By ordering through an online pharmacy, you save yourself time and effort on things like travelling to the GP, whilst still getting the information, products and services you need. This has proven particularly useful for individuals living in more remote areas, or who find getting up and out to the doctor’s office difficult.

Simple ordering and delivery process

One of the most convenient aspects of an online pharmacy is the ability to get vital medication sent right to your door. Once your items have been ordered, delivery is extremely fast, and getting through the ordering process is quick and hassle-free.

Payment options are flexible through most online pharmacies, and because prices are compared with elsewhere on the web you might actually end up paying less than you would by going through a GP to get a prescription. You can also read all about your suggested medication before fully deciding that it’s the right one for you.

Fully qualified

When online pharmacies first started to appear online, one of the main concerns people had about them was that they weren’t sure whether the advice they were getting was actually coming from experts. Now, however, more and more people are realising that fully regulated and registered online pharmacies are a valuable addition to the healthcare system.

Pharmacists are qualified to diagnose a condition, prescribe necessary medication and dispense this medication to you.


Sometimes going to the doctor can be difficult because the condition you want to get treatment for is very personal or even embarrassing. Of course, it’s vital to remember that you should never feel ashamed to go to the doctor’s, but it’s difficult to avoid feeling nervous about sharing personal details with someone else.

Online pharmacies let you address more personal concerns like erectile dysfunction, hair loss and unwanted facial hair with discretion and privacy, which can make people more likely to address these concerns in the first place.

If you’re struggling to visit a GP or your local pharmacy in person, why not explore the option of an online pharmacy instead? Can’t find the right treatment on our website? Why not call 0208 123 0703 or use our discreet Live Chat service today?

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Your Complete Guide to Cystitis

Posted Monday 21 August 2017 16:18 by Tim Deakin in Women's Medication

Put simply, cystitis occurs when you suffer bladder inflammation – usually the result of a bladder infection. Cystitis is one of the more common kinds of urinary tract infection, or UTI, and it occurs a lot more often in women than in men.

Although generally quite a mild condition, with most cases righting themselves within a few days, it can require long term treatment if someone suffers from the condition regularly. There’s also a chance the condition could lead to kidney infection in more serious cases.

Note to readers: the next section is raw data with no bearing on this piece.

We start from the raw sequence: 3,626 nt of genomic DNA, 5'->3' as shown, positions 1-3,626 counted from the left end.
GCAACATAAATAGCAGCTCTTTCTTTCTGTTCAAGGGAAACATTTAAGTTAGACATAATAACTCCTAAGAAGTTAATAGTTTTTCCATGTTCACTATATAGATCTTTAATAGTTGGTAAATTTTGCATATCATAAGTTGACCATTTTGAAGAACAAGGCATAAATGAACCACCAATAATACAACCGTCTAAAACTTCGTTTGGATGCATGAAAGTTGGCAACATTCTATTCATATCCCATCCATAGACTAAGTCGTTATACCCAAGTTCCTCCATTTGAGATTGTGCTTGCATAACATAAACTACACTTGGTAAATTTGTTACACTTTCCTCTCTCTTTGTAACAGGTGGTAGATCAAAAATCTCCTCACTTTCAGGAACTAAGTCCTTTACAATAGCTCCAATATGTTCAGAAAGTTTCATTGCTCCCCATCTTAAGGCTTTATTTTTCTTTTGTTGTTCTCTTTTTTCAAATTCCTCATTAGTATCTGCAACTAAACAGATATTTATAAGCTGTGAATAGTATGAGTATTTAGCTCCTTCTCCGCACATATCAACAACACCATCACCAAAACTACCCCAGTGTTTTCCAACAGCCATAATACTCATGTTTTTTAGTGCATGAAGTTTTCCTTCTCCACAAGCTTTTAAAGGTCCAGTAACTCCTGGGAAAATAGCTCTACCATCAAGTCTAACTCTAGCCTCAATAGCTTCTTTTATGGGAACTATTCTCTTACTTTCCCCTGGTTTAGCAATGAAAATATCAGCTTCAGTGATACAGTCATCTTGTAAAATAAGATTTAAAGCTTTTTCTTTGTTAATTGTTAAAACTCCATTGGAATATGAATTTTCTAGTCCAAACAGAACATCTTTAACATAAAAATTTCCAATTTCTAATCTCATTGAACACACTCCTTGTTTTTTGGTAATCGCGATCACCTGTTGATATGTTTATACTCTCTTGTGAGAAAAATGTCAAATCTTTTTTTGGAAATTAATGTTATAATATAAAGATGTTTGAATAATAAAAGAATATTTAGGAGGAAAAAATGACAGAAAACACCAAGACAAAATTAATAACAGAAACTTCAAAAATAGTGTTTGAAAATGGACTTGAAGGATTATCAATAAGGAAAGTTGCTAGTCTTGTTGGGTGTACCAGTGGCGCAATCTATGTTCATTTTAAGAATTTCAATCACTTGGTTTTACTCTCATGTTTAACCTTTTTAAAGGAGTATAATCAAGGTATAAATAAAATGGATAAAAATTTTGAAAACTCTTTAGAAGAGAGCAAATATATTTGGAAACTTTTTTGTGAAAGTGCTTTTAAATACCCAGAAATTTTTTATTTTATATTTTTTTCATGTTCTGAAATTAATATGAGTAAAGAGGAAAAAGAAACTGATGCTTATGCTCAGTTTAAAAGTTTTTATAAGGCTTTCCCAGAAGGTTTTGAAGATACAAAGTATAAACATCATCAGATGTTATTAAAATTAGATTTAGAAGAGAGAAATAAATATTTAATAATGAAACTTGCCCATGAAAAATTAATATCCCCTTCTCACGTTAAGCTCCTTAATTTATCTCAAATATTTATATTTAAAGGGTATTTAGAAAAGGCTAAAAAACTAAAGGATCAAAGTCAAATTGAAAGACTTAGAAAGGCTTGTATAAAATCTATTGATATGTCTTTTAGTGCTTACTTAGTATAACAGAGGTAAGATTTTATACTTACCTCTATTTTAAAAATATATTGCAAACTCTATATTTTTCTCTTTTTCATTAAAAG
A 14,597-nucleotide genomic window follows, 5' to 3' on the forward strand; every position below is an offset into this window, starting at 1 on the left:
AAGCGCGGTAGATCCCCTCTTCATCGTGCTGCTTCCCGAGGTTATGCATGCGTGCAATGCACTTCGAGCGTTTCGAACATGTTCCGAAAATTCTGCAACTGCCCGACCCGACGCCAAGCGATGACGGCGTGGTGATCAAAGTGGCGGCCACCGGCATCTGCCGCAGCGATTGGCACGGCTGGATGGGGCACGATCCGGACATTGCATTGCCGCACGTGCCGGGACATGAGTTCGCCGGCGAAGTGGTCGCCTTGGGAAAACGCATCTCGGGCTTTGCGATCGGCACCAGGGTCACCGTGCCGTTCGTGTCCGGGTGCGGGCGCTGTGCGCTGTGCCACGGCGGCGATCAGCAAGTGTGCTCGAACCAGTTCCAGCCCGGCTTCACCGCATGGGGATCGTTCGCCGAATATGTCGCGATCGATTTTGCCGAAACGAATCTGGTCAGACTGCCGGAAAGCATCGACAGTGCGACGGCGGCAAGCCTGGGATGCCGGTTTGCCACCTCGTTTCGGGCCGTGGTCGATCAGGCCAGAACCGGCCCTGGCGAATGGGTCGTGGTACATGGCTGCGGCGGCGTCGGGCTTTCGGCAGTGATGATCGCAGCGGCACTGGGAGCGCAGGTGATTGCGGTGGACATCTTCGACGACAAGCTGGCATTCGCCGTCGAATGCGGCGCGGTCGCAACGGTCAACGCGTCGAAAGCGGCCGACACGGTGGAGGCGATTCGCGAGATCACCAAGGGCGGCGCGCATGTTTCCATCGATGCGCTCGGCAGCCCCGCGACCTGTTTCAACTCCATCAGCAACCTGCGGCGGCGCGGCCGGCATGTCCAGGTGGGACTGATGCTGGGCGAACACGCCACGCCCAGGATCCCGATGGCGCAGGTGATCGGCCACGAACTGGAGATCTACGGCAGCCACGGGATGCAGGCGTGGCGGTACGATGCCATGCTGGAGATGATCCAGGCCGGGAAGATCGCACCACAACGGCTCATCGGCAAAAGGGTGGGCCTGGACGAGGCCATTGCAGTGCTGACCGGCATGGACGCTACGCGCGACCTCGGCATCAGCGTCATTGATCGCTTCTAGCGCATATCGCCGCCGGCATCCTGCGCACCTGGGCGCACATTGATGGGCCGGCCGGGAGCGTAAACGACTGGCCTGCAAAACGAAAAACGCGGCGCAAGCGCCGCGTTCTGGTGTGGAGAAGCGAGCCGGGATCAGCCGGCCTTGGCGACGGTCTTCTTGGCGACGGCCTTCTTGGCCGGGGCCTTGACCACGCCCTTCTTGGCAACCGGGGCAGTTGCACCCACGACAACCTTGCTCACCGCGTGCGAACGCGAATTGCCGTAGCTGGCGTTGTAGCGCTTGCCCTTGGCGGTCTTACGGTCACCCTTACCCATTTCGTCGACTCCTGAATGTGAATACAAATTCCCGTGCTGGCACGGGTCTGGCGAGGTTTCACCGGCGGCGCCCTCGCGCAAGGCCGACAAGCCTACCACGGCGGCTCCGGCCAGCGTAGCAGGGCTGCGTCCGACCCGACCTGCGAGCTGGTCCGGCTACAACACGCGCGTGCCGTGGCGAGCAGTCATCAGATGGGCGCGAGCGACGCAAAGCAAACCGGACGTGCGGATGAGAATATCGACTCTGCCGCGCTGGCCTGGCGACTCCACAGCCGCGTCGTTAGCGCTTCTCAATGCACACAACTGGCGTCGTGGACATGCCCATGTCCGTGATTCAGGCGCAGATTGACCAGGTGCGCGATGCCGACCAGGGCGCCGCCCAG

What are the symptoms of cystitis?

As with most infections, there are symptoms to look out for. These include feeling the need to urinate more often than normal and producing urine which is darker, cloudier or stronger smelling than usual. You may also experience burning, pain and stinging when you urinate and pain in the lower part of your stomach. General nausea, achiness and lethargy are also common.

In young children, further symptoms sometimes present themselves. These include vomiting, lack of appetite, irritability and a temperature of over 38 degrees centigrade.

Although cases often get better on their own, it’s important to know when to seek medical guidance. If you’re not sure whether you have cystitis, you get it frequently, your symptoms are severe, your symptoms don’t improve after a few days or if you’re a man, child or pregnant woman with symptoms, you should turn to a professional for advice and treatment.

What causes cystitis?

The urethra is the tube which carries urine out of the body. Most cases of cystitis are caused when the bacteria that reside harmlessly in your bowel or on your skin manage to find their way into your bladder through the urethra. Although relatively benign in other parts of the body, these bacteria are more troublesome in the urinary tract.

This shift in bacteria can occur through several different means, and the true cause isn’t always completely clear. However, there are some common causes which have been identified in women. These include sexual intercourse, wiping your bottom from back to front after going to the toilet, using a diaphragm as a form of contraception and the insertion of a tampon or urinary catheter.

One of the reasons that women suffer from cystitis more often than men is because the urethra is much shorter, meaning bacteria can access the bladder more easily.

How can you prevent cystitis?

There are some precautionary actions you can take to make you less likely to suffer from the infection.

These include opting for showers over baths, as this means your lower regions aren’t exposed to chemicals and bacteria in the water for as long. You can also stay well hydrated by drinking plenty of water, avoid perfumed bath and shower products, wear underwear made from cotton rather than synthetic material and avoid using a diaphragm as your chosen contraception.